It’s obvious many people have a secret love affair with processed foods. You may not agree, but unconsciously we are drawn towards that salty packet of chips, those glistering candies, pizzas and many more. Those of us who live a more conscious life recognize the inherent dangers of consuming too many processed foods and have made the conscious decision to switch to a healthier whole food diet.
But what about your dog?
Why shouldn’t your pooch enjoy a more wholesome, simpler diet? Phylogenetically, they have only evolved from their ancestral diet of raw meat and foraged edibles at around 30,000 years ago, that isn’t long enough for any animal to survive on the ultra-processed, synthetic, grain-based food we feed our doggies every day.
Health-conscious dog owners are beginning to realize this and have started taking the shift towards a more simple and trusted form of canine eating; specifically, raw meat.
It is worthy of note that dogs seem to literally come alive after a switch to raw meat, not considering the associated disease, and stubborn health problems such as inflammation, the debate as to whether raw meat is the best (and only) thing for our furry friends to be eating rages on.
The argument against raw meat for dogs
Recently, a lot of evidence has been springing up not supporting the recent move back to raw meat. Some studies conducted don’t portend a promising future for the pro-raw meat dog diet.
In a study published last year, the concerns about feeding raw meats to dogs were raised, E. coli was found in about 28 of 35 commercial frozen meat products. The laboratory analyses also found a high count of S. tenella, Listeria, S. cruzi, and salmonella, in a large percentage of raw meat products intended for dogs.
Another research suggests that there are minimal nutritional benefits of raw meat diet for dogs, it further highlighted that many raw meat products are deficient in important nutrients such as magnesium, calcium, zinc, and potassium.
There exists another argument that today’s dog can clearly survive on mixed diets that are very similar to what modern human eat. Another study went a step further to prove that the street dog, who share similar lineage to the early dogs of our ancestors, can easily live off waste products.
The problem with anti-raw-meat campaigns
Surviving is one thing, thriving is a different ball game altogether. The dogs we have today (including those that freely roam the streets in many third-world cities) suffers from a wide range of health problems including and not limited to arthritis, allergic dermatitis, cancer, lipoma, cardiovascular complications and spinal disease. A study in which over 30,000 dogs were examined by veterinarians, revealed only seven percent were healthy.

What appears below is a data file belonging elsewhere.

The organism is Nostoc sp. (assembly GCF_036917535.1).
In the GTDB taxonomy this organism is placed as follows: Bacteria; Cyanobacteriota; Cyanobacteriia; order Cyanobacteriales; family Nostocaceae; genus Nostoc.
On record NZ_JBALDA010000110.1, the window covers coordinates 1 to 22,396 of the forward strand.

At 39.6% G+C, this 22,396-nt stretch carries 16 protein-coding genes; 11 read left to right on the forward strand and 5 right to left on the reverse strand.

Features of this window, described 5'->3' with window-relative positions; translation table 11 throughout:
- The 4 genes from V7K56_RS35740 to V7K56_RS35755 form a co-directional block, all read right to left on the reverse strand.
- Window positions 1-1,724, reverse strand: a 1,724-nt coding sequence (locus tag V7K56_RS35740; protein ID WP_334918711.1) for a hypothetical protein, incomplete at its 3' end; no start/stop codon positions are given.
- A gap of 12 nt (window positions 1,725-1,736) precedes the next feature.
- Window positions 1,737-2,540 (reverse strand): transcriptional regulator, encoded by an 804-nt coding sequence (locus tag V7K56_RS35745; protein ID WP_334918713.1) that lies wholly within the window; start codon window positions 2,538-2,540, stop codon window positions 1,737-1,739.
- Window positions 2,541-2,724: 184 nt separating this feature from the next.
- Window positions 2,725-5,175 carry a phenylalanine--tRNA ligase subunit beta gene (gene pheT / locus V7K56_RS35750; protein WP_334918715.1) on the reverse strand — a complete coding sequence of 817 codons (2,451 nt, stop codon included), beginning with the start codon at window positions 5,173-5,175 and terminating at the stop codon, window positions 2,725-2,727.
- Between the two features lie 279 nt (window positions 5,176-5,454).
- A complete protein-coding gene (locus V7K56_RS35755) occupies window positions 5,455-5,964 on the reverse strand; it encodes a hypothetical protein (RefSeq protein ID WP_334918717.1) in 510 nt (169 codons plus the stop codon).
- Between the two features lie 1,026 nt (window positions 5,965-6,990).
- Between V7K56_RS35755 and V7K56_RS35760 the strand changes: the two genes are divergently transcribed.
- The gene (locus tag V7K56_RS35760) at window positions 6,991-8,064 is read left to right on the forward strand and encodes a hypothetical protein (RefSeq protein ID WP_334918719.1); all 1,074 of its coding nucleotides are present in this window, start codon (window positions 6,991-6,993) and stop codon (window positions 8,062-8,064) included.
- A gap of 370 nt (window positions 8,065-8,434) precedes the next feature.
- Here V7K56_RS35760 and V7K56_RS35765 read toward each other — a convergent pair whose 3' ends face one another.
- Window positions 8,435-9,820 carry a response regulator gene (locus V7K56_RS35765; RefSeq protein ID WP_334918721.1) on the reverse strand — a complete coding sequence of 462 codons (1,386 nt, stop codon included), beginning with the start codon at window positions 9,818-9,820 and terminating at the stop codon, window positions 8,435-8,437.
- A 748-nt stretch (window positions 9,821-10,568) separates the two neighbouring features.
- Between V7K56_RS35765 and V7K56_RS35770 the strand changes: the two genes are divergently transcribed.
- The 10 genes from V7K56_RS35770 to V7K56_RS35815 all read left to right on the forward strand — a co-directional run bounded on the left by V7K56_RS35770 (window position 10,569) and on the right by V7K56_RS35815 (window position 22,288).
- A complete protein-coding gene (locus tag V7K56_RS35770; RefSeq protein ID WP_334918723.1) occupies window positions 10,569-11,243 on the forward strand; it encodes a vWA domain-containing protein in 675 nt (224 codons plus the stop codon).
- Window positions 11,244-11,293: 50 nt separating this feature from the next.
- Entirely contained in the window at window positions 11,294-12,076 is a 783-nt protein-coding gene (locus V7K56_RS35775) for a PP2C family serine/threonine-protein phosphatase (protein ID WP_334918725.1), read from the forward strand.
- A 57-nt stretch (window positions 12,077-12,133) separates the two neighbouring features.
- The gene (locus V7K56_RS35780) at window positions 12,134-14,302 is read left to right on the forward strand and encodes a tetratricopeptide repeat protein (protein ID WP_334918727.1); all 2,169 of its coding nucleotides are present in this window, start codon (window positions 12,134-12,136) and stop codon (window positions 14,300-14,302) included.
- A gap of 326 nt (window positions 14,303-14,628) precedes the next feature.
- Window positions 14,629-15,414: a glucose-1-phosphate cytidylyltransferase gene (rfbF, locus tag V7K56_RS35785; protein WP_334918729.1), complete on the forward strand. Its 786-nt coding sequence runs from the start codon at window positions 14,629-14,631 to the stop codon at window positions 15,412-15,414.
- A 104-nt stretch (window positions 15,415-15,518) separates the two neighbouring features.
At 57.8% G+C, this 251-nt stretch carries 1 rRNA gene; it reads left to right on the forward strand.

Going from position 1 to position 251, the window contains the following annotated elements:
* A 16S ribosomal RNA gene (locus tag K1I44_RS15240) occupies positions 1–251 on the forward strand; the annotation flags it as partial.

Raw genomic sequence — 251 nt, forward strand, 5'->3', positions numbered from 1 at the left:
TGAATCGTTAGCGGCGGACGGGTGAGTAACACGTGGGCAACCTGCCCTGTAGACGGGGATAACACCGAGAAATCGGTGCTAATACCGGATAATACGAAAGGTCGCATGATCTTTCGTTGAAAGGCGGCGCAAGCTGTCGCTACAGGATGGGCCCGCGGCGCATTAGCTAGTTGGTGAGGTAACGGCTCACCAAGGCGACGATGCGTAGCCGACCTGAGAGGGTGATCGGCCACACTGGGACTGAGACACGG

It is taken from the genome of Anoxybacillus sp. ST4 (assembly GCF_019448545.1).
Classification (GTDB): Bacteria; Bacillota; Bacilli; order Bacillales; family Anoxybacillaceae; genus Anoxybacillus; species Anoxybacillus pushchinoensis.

This figure clearly shows our doggies are not doing quite well on this current diet of grains, synthetic vitamins, and unrecognizable processed meats. This shows one has to question the credibility of the studies that paint a poor picture of feeding raw meat to dogs. One thing is obvious, the dog food industry is a multi-billion-dollar industry, and therefore dog food giants can fund studies discouraging dog owners from switching their pooches to a raw food diet.
This is a clear pointer as to why there are plenty of studies painting in negative light raw meats for dogs and very few on the potential positive effects of making the switch to raw meat. The processed dog food industry is big money, while there is not a lot of money to be made from selling raw meat to health-savvy dog owners.
Furthermore, there are studies regarding the bacteriological safety of raw meat-based dog food, driven by an anthropogenic fear of food-borne pathogens. But dogs are not susceptible to these disease causal organisms (pathogens) as humans are, and in fact, they are better designed physiologically to process raw meats more efficiently than our own. Why should a dog worry about E.coli or Salmonella in their meat, when these pathogens don’t make them sick?
Reasons to make the switch to raw meat
There is a truckload of anecdotal evidence which proves that switching over to a raw meat-based diet is highly beneficial to your dog’s health. These are some of the benefits people often report after making the switch.
• Healthier weight
• Improved teeth and gums
• More energy
• Shinier coat
• Fewer allergies
• Less joint pain and inflammation
• More relaxed behavior
• Poop that doesn’t smell as bad!
How to introduce raw meat
Please note that moving your dog over to a raw meat diet shouldn’t take place overnight. A sudden switch from a processed food to raw meat diet could cause a shock to a dog’s digestive system and would leave your carpet looking a bit worse for wear (if you know what I mean!). you need to gradually introduce more raw meat into your dog diet say for about a week or two and see how they respond.
How to source the best meats
Ensure the meat is from trusted meat brands, or you can get fresh, completely uncooked meat from the supermarket or butcher. The fresher the meat, the less the chance of contamination and the higher the nutrient content.
In feeding raw meat-based diet to your doggie, variation is key. Change the types of meat you feed you dod daily, and ensure you feed your dog nutrient-rich organ meats and offal on regular basis.
Perhaps, this is based on my personal preference, but if you are looking to make the switch to raw meat, you should also consider supplementing their diet with nutritious non-meat foods.
I supplement my dog’s diet with nutrient-dense foods such as bone broth, berries, occasional whole apple or carrot and pastured eggs. There is still a lot of work to be done on these dog foods and the jury is still out, but I find my own pooch responds very well to them.
Experiment, observe and if in doubt, talk to your vet!